A few weeks ago, my boyfriend and I decided to take advantage of Atlanta’s High Museum of Art‘s first free Saturday, where Fulton County residents get free admission to the museum on (duh) the first Saturday of each month. We went to see “From Picasso to Warhol,” an short exhibit that journeys the viewer from the early 20th century with the works of Picasso to the later 20th century, ending with the works of Andy Warhol.
I am a huge art museum lover, so obviously I was already geeked out to see works like The Dance from Matisse and Campbell’s Soup Cans from Warhol. But the real geek in me came out when we entered the exhibit and saw a welcoming sign introducing us to ArtClix, the new smartphone app designed specifically for this exhibit.
ArtClix is available on iPhone or Android and allows users to take photographs of the works of art, which brings up more information about the piece. Users can also share the photo with friends on Facebook and Twitter. In addition, there are several audio stops, which alleviates the need for those big headphones. Visitors are encouraged to leave their comments to the artworks in the exhibition on the app so others can see their reactions.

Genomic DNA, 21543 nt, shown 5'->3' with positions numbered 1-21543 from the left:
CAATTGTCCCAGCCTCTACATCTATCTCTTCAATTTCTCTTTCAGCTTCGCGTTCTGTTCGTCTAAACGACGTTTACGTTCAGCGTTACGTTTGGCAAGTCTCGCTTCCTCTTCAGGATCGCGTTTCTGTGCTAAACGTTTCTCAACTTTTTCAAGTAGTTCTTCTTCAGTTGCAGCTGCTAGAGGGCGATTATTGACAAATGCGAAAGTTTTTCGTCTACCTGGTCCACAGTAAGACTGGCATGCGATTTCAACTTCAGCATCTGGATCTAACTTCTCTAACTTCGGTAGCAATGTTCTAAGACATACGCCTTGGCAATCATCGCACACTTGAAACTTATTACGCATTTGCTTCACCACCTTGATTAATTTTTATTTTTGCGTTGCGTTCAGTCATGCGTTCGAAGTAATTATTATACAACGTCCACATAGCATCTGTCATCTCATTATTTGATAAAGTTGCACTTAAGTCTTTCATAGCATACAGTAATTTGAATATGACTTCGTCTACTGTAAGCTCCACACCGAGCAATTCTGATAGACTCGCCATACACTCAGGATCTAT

I hadn’t been to The High since I was probably about 14 and the last art museum I can honestly say the last art museum I was in was The Louvre in 2008, 4 years ago (sigh…can I go back?), so to experience art in a digital format was completely new to me. I did like it though; you could walk through the whole exhibit and not have to download the app at all, or if you wanted to know a little but more, you could. I’m not sure what other museums are doing similar to this but I can imagine there are more institutions with this type of interactivity than those who are not. Just goes to show how the way we are learning is certainly changing and I’m excited to see how it will continue.